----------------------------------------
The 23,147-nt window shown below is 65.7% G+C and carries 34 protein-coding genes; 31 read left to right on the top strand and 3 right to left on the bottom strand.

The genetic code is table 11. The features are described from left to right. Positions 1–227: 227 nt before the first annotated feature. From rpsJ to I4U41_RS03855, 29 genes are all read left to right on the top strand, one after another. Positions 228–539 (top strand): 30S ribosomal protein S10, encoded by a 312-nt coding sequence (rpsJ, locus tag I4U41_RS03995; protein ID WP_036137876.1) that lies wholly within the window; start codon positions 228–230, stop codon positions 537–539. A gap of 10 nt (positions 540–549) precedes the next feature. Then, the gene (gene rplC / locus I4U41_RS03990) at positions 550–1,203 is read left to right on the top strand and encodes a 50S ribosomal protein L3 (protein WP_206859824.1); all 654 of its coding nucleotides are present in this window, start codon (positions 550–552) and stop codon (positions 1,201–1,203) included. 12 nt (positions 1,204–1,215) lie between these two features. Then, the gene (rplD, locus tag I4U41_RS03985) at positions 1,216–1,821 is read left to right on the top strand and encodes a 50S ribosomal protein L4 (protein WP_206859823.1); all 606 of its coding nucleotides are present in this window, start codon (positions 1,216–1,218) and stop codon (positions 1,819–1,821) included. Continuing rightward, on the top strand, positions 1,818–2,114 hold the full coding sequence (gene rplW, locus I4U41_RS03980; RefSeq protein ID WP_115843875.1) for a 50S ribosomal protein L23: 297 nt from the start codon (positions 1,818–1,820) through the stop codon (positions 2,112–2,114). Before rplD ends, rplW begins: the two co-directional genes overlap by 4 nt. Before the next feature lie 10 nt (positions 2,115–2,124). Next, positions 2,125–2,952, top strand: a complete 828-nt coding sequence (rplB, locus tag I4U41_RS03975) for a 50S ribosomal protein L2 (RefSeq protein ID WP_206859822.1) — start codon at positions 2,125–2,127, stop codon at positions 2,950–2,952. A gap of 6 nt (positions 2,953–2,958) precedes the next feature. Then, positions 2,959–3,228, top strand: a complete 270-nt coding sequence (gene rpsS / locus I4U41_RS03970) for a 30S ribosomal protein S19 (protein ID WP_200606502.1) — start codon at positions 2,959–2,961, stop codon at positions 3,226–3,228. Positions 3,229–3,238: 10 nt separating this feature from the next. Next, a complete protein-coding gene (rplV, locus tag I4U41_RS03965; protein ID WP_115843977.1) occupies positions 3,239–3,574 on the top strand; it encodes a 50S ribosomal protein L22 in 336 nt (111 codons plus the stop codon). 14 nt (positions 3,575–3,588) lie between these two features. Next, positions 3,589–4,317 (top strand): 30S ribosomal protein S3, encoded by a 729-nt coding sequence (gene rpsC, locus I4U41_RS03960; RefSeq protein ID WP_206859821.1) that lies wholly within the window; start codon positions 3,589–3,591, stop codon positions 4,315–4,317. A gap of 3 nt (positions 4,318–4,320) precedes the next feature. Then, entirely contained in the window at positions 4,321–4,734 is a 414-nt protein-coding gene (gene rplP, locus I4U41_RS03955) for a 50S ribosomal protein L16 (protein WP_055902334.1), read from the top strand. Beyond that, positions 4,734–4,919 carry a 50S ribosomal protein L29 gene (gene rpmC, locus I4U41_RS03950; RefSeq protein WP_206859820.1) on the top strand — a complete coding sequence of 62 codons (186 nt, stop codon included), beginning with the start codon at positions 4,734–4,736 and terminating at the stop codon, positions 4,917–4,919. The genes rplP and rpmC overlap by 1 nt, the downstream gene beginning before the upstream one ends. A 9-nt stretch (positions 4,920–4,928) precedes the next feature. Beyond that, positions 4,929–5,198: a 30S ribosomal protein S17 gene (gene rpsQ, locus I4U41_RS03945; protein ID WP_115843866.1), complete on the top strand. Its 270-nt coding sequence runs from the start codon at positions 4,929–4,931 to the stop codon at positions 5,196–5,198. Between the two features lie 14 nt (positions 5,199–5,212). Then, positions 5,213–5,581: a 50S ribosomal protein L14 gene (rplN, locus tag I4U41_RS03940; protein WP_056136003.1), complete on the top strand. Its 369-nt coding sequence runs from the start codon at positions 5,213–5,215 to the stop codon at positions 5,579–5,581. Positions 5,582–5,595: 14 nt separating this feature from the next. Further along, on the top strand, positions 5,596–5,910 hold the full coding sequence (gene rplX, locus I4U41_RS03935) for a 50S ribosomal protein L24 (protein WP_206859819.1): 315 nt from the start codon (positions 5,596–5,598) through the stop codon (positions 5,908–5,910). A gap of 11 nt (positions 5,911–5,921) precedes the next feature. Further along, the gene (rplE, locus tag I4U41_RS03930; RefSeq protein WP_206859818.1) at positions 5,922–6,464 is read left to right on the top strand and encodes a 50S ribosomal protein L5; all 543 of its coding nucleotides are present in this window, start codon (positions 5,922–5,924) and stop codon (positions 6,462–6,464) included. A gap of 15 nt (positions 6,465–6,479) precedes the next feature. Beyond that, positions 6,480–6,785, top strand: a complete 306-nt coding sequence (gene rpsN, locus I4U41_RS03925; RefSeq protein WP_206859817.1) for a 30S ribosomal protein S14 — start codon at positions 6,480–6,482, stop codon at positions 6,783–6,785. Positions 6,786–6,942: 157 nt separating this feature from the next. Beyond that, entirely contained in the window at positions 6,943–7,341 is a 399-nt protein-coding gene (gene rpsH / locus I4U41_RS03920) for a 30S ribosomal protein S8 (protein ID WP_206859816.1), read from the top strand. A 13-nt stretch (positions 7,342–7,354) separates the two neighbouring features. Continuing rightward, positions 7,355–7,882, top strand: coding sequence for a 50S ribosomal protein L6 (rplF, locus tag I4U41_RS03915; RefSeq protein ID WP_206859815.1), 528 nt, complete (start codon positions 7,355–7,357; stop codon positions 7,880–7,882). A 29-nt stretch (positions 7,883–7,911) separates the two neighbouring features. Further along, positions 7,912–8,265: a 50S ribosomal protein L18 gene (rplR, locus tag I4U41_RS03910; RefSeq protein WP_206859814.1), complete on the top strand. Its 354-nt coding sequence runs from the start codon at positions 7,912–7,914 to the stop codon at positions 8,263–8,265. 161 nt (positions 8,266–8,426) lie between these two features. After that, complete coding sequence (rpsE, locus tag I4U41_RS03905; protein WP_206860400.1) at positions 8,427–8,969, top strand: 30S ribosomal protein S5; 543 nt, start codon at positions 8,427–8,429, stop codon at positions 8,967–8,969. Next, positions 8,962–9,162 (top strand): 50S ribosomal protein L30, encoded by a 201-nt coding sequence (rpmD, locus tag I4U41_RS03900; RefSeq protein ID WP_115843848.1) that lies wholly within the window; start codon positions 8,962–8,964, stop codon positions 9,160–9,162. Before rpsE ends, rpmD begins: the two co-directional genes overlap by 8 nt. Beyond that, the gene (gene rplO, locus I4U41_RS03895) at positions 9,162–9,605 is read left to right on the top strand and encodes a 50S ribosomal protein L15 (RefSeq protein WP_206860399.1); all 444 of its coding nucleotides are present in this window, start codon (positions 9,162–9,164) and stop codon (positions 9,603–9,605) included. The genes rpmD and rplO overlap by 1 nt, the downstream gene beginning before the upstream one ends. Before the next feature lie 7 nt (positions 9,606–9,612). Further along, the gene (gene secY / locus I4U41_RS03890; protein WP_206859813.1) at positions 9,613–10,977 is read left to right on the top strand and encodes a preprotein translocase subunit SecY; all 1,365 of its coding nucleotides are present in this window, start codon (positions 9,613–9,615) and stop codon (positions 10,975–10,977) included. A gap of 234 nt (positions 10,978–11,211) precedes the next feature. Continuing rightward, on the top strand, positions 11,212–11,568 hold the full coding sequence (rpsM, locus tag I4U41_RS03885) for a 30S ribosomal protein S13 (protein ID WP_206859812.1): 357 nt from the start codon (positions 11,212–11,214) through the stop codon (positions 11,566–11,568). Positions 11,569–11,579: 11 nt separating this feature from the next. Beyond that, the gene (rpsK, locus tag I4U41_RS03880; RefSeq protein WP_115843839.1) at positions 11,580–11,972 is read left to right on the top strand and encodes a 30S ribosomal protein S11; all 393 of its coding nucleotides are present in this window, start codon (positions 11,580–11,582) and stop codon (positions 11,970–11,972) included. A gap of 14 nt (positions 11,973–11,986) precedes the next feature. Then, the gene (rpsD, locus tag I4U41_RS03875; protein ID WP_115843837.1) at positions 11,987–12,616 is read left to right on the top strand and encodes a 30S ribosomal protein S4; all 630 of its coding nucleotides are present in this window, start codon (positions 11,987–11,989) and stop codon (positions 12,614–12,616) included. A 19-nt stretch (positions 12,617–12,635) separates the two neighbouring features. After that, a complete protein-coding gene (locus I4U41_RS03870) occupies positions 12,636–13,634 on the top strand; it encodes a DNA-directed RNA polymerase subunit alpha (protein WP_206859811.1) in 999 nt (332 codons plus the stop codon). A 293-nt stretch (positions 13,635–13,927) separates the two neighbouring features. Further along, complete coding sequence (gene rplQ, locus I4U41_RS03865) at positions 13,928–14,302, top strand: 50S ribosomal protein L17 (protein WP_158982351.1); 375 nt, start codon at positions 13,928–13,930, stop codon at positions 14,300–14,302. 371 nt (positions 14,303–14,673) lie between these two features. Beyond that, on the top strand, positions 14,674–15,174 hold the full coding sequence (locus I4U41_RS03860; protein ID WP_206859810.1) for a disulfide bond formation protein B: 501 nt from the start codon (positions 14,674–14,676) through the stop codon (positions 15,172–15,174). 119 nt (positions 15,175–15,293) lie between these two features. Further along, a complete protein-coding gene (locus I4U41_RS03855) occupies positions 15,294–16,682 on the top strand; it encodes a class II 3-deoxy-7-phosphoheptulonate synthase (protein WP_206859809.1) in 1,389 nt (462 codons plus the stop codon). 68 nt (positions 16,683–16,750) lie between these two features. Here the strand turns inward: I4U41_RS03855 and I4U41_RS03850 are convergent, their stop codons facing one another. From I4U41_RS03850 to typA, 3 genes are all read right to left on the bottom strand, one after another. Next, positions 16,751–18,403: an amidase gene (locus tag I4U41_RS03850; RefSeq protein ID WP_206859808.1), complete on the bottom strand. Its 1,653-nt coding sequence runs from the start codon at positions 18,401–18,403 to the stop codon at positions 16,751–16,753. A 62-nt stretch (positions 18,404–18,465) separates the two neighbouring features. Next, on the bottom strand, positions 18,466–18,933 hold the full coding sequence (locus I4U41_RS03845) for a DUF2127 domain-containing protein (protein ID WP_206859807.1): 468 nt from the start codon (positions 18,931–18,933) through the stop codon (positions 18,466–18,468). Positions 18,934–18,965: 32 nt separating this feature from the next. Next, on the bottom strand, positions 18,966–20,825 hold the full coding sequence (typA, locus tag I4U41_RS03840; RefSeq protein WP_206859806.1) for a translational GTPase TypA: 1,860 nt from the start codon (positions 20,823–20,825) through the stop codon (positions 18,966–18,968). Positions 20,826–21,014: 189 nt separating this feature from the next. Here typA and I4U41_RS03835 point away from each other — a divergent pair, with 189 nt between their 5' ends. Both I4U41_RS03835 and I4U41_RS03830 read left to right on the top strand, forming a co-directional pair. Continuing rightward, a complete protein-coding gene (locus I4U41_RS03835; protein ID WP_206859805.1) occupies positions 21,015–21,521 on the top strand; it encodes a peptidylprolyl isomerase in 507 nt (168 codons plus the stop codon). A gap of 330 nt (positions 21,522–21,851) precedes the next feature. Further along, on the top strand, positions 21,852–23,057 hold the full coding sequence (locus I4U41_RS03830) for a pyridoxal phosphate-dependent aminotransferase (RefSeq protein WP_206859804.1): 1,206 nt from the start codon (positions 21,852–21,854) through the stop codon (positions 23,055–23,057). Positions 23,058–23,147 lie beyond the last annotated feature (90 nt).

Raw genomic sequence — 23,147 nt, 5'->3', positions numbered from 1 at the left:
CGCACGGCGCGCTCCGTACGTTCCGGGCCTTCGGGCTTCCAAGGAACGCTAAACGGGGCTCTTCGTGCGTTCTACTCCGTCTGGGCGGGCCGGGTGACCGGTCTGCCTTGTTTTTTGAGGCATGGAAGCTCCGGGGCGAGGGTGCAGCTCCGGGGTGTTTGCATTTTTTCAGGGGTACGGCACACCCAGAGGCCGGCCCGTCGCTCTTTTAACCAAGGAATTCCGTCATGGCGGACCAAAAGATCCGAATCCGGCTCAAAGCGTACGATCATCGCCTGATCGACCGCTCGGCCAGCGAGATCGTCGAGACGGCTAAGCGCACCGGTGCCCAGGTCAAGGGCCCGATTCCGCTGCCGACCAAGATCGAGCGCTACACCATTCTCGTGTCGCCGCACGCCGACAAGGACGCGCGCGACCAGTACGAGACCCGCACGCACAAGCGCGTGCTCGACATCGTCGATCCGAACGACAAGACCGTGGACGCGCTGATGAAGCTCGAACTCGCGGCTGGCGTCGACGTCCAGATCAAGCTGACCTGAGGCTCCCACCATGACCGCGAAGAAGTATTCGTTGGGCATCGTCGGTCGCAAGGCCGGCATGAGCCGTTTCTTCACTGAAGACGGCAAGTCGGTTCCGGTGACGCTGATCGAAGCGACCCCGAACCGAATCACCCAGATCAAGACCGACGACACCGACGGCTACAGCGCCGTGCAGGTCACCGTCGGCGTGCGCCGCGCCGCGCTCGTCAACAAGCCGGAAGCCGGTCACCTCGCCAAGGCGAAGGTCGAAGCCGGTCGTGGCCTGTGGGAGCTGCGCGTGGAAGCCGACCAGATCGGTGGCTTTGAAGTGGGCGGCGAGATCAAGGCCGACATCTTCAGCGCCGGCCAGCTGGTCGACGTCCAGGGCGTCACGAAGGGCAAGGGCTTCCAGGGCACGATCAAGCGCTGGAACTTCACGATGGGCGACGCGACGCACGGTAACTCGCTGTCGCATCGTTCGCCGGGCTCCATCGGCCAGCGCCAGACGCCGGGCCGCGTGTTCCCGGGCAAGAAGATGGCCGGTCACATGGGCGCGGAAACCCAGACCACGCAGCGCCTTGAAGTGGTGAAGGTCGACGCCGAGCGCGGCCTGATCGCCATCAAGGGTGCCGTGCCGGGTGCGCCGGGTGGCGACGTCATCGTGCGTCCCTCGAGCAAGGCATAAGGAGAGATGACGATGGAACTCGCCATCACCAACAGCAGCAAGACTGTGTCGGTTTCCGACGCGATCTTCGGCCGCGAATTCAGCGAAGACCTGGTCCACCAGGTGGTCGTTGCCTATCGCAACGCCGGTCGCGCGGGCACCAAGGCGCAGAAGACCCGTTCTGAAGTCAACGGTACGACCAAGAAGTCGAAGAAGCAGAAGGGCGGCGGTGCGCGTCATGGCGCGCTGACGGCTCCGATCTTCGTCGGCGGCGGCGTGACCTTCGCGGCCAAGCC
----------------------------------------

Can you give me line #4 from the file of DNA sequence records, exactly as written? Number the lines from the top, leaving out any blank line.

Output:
CGCACGGCGCGCTCCGTACGTTCCGGGCCTTCGGGCTTCCAAGGAACGCTAAACGGGGCTCTTCGTGCGTTCTACTCCGTCTGGGCGGGCCGGGTGACCGGTCTGCCTTGTTTTTTGAGGCATGGAAGCTCCGGGGCGAGGGTGCAGCTCCGGGGTGTTTGCATTTTTTCAGGGGTACGGCACACCCAGAGGCCGGCCCGTCGCTCTTTTAACCAAGGAATTCCGTCATGGCGGACCAAAAGATCCGAATCCGGCTCAAAGCGTACGATCATCGCCTGATCGACCGCTCGGCCAGCGAGATCGTCGAGACGGCTAAGCGCACCGGTGCCCAGGTCAAGGGCCCGATTCCGCTGCCGACCAAGATCGAGCGCTACACCATTCTCGTGTCGCCGCACGCCGACAAGGACGCGCGCGACCAGTACGAGACCCGCACGCACAAGCGCGTGCTCGACATCGTCGATCCGAACGACAAGACCGTGGACGCGCTGATGAAGCTCGAACTCGCGGCTGGCGTCGACGTCCAGATCAAGCTGACCTGAGGCTCCCACCATGACCGCGAAGAAGTATTCGTTGGGCATCGTCGGTCGCAAGGCCGGCATGAGCCGTTTCTTCACTGAAGACGGCAAGTCGGTTCCGGTGACGCTGATCGAAGCGACCCCGAACCGAATCACCCAGATCAAGACCGACGACACCGACGGCTACAGCGCCGTGCAGGTCACCGTCGGCGTGCGCCGCGCCGCGCTCGTCAACAAGCCGGAAGCCGGTCACCTCGCCAAGGCGAAGGTCGAAGCCGGTCGTGGCCTGTGGGAGCTGCGCGTGGAAGCCGACCAGATCGGTGGCTTTGAAGTGGGCGGCGAGATCAAGGCCGACATCTTCAGCGCCGGCCAGCTGGTCGACGTCCAGGGCGTCACGAAGGGCAAGGGCTTCCAGGGCACGATCAAGCGCTGGAACTTCACGATGGGCGACGCGACGCACGGTAACTCGCTGTCGCATCGTTCGCCGGGCTCCATCGGCCAGCGCCAGACGCCGGGCCGCGTGTTCCCGGGCAAGAAGATGGCCGGTCACATGGGCGCGGAAACCCAGACCACGCAGCGCCTTGAAGTGGTGAAGGTCGACGCCGAGCGCGGCCTGATCGCCATCAAGGGTGCCGTGCCGGGTGCGCCGGGTGGCGACGTCATCGTGCGTCCCTCGAGCAAGGCATAAGGAGAGATGACGATGGAACTCGCCATCACCAACAGCAGCAAGACTGTGTCGGTTTCCGACGCGATCTTCGGCCGCGAATTCAGCGAAGACCTGGTCCACCAGGTGGTCGTTGCCTATCGCAACGCCGGTCGCGCGGGCACCAAGGCGCAGAAGACCCGTTCTGAAGTCAACGGTACGACCAAGAAGTCGAAGAAGCAGAAGGGCGGCGGTGCGCGTCATGGCGCGCTGACGGCTCCGATCTTCGTCGGCGGCGGCGTGACCTTCGCGGCCAAGCC